Alexei Navalny: 'Putin can't afford to let him live,' says Magnitsky campaigner Bill Browder

Russian opposition leader Alexei Navalny stands in a cage in the Babuskinsky District Court in Moscow, Russia, Saturday, Feb. 20, 2021.
Russian opposition leader Alexei Navalny stands in a cage in the Babuskinsky District Court in Moscow, Russia, Saturday, Feb. 20, 2021. Copyright Alexander Zemlianichenko/Copyright 2021 The Associated Press. All rights reserved
By Euronews
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Russia is carrying out a “slow-motion assassination” of the Kremlin critic, says Bill Browder, whose lawyer Sergei Magnitsky died in a Russian jail.

Russia is carrying out a “slow-motion assassination” of Alexei Navalny and the Kremlin’s past treatment of dissidents shows he is in grave danger, a leading critic of Vladimir Putin has told Euronews.


Financier Bill Browder has campaigned against human rights abuses in Russia for more than a decade since his friend and lawyer, Sergei Magnitsky, died in detention in a Moscow prison.

Navalny, 44, is in a prison hospital after going on hunger strike in protest at his treatment by the Russian authorities. His lawyer has said doctors have found him to be suffering from two spinal hernias and is losing feeling in his hands.

Browder says Navalny is now in the hands of the same authorities who tried to kill him last year. The opposition leader blames the Kremlin for his nerve-agent poisoning, a claim Moscow denies.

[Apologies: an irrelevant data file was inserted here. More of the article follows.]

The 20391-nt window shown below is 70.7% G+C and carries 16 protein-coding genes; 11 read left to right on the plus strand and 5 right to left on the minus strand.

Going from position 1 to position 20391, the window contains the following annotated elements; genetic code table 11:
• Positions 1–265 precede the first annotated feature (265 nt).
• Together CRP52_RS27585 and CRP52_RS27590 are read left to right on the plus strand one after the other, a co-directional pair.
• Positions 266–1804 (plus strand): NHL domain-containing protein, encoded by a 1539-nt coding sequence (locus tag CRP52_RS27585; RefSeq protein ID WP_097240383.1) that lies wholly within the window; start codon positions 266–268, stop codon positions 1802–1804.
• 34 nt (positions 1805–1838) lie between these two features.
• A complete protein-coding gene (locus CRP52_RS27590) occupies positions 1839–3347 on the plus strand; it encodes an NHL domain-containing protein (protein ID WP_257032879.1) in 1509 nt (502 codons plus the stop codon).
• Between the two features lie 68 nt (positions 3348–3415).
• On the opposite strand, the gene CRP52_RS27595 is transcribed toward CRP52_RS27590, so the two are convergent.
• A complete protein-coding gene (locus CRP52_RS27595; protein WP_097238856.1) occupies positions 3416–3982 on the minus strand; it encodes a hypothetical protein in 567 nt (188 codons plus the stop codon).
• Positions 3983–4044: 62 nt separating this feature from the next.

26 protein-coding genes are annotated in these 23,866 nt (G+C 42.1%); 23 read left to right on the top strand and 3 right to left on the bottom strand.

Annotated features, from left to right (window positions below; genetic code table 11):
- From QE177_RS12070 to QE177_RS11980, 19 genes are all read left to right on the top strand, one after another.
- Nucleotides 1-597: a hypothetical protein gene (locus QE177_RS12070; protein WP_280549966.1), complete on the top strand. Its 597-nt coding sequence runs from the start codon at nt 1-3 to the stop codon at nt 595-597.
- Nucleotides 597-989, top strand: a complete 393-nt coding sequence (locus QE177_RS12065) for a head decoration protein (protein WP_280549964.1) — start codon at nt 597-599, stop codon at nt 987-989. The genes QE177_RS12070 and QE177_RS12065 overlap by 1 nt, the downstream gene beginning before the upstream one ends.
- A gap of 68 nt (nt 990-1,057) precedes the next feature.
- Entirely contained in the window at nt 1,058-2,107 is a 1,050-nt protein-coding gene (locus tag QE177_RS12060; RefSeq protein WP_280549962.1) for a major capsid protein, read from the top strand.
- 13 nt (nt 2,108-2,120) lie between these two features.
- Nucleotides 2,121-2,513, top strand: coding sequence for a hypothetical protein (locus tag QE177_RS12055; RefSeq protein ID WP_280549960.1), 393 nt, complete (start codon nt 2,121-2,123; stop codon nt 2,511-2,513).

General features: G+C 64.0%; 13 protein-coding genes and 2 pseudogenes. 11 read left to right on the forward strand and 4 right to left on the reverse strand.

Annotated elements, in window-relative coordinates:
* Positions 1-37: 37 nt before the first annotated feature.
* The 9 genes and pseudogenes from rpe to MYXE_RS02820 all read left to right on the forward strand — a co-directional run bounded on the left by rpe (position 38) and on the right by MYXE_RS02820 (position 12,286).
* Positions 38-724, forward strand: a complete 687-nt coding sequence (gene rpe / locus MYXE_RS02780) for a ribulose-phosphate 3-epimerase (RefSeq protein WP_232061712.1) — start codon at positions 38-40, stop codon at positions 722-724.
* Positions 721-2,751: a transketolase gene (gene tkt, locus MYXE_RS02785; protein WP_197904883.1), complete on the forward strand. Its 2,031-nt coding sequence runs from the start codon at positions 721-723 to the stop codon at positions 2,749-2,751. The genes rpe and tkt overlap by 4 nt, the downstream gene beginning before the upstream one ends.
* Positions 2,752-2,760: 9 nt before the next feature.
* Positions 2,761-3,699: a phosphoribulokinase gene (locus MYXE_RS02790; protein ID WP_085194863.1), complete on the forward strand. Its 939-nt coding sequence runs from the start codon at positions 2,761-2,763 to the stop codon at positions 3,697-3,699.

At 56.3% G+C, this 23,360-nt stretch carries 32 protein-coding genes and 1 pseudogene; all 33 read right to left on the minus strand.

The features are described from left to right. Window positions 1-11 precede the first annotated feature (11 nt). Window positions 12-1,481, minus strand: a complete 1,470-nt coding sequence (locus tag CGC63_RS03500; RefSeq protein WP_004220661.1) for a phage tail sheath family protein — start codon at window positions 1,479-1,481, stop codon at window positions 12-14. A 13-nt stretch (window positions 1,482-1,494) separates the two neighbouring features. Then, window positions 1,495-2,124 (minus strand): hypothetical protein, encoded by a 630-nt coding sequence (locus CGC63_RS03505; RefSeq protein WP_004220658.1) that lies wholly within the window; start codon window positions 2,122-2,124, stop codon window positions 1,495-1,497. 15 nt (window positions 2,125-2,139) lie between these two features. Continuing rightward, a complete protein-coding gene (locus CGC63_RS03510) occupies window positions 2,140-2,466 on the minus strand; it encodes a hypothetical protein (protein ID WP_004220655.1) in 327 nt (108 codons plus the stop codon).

"It's hard to imagine that Putin can afford to let him live," Browder told Euronews, adding that Magnitsky had been “slowly tortured to death”.

“I’ve seen first hand how they treat enemies of the state in custody.” 

“The parallels are eerie. Navalny is being horribly mistreated,” he said. “They withhold medical treatment, and God knows what else they might be doing to him in custody. The trajectory looks exactly the same as Magnitsky.”

Putin’s fiercest domestic critic was jailed in February for two and a half years following his return from Germany, where he had spent months recovering from a nerve-agent poisoning that he blames on the Kremlin.

The sentence stems from a 2014 embezzlement conviction that Navalny has rejected as fabricated — and which the European Сourt of Human Rights has ruled to be unlawful.

The West and the EU should adopt a tougher approach to Russia over abuses, Browder added. He called for more targeted Magnitsky sanctions against oligarchs whose money helps maintain Putin’s regime.

Watch the interview with Bill Browder in the video player, above.

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